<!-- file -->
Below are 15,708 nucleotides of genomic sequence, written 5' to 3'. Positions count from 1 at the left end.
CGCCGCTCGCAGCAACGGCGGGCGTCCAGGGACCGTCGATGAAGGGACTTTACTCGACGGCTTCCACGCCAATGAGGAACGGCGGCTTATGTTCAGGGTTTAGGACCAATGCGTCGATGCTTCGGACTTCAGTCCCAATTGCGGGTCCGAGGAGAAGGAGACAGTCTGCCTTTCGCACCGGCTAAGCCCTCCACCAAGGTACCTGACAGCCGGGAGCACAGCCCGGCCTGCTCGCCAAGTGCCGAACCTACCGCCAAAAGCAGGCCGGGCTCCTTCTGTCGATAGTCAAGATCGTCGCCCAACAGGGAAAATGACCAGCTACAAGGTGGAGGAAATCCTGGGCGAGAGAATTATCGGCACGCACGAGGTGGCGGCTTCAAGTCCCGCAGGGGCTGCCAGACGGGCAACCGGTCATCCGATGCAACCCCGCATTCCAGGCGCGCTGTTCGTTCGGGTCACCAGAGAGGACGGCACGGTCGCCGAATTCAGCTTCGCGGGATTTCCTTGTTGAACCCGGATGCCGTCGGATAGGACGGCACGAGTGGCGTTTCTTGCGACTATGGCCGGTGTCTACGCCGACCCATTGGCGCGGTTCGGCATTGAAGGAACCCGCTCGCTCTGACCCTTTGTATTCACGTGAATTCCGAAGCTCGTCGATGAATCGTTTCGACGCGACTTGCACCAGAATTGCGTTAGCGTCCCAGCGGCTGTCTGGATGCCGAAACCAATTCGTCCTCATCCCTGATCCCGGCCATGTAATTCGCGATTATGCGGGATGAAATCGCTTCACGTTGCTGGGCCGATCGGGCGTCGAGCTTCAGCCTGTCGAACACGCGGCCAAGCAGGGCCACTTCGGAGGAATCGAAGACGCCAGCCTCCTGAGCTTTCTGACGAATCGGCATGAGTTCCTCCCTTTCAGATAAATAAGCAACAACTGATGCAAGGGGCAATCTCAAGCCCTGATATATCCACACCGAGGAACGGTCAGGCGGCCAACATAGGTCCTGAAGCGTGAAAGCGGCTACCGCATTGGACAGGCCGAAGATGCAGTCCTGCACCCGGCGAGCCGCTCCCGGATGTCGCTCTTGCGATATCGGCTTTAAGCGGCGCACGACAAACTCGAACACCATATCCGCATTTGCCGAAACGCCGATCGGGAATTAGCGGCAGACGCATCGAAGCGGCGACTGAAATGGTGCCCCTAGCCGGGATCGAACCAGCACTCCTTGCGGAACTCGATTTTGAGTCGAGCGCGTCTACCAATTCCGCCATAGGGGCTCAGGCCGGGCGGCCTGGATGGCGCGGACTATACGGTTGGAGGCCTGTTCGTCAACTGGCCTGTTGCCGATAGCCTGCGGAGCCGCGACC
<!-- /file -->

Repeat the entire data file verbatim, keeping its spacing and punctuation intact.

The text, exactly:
Below are 15,708 nucleotides of genomic sequence, written 5' to 3'. Positions count from 1 at the left end.
CGCCGCTCGCAGCAACGGCGGGCGTCCAGGGACCGTCGATGAAGGGACTTTACTCGACGGCTTCCACGCCAATGAGGAACGGCGGCTTATGTTCAGGGTTTAGGACCAATGCGTCGATGCTTCGGACTTCAGTCCCAATTGCGGGTCCGAGGAGAAGGAGACAGTCTGCCTTTCGCACCGGCTAAGCCCTCCACCAAGGTACCTGACAGCCGGGAGCACAGCCCGGCCTGCTCGCCAAGTGCCGAACCTACCGCCAAAAGCAGGCCGGGCTCCTTCTGTCGATAGTCAAGATCGTCGCCCAACAGGGAAAATGACCAGCTACAAGGTGGAGGAAATCCTGGGCGAGAGAATTATCGGCACGCACGAGGTGGCGGCTTCAAGTCCCGCAGGGGCTGCCAGACGGGCAACCGGTCATCCGATGCAACCCCGCATTCCAGGCGCGCTGTTCGTTCGGGTCACCAGAGAGGACGGCACGGTCGCCGAATTCAGCTTCGCGGGATTTCCTTGTTGAACCCGGATGCCGTCGGATAGGACGGCACGAGTGGCGTTTCTTGCGACTATGGCCGGTGTCTACGCCGACCCATTGGCGCGGTTCGGCATTGAAGGAACCCGCTCGCTCTGACCCTTTGTATTCACGTGAATTCCGAAGCTCGTCGATGAATCGTTTCGACGCGACTTGCACCAGAATTGCGTTAGCGTCCCAGCGGCTGTCTGGATGCCGAAACCAATTCGTCCTCATCCCTGATCCCGGCCATGTAATTCGCGATTATGCGGGATGAAATCGCTTCACGTTGCTGGGCCGATCGGGCGTCGAGCTTCAGCCTGTCGAACACGCGGCCAAGCAGGGCCACTTCGGAGGAATCGAAGACGCCAGCCTCCTGAGCTTTCTGACGAATCGGCATGAGTTCCTCCCTTTCAGATAAATAAGCAACAACTGATGCAAGGGGCAATCTCAAGCCCTGATATATCCACACCGAGGAACGGTCAGGCGGCCAACATAGGTCCTGAAGCGTGAAAGCGGCTACCGCATTGGACAGGCCGAAGATGCAGTCCTGCACCCGGCGAGCCGCTCCCGGATGTCGCTCTTGCGATATCGGCTTTAAGCGGCGCACGACAAACTCGAACACCATATCCGCATTTGCCGAAACGCCGATCGGGAATTAGCGGCAGACGCATCGAAGCGGCGACTGAAATGGTGCCCCTAGCCGGGATCGAACCAGCACTCCTTGCGGAACTCGATTTTGAGTCGAGCGCGTCTACCAATTCCGCCATAGGGGCTCAGGCCGGGCGGCCTGGATGGCGCGGACTATACGGTTGGAGGCCTGTTCGTCAACTGGCCTGTTGCCGATAGCCTGCGGAGCCGCGACC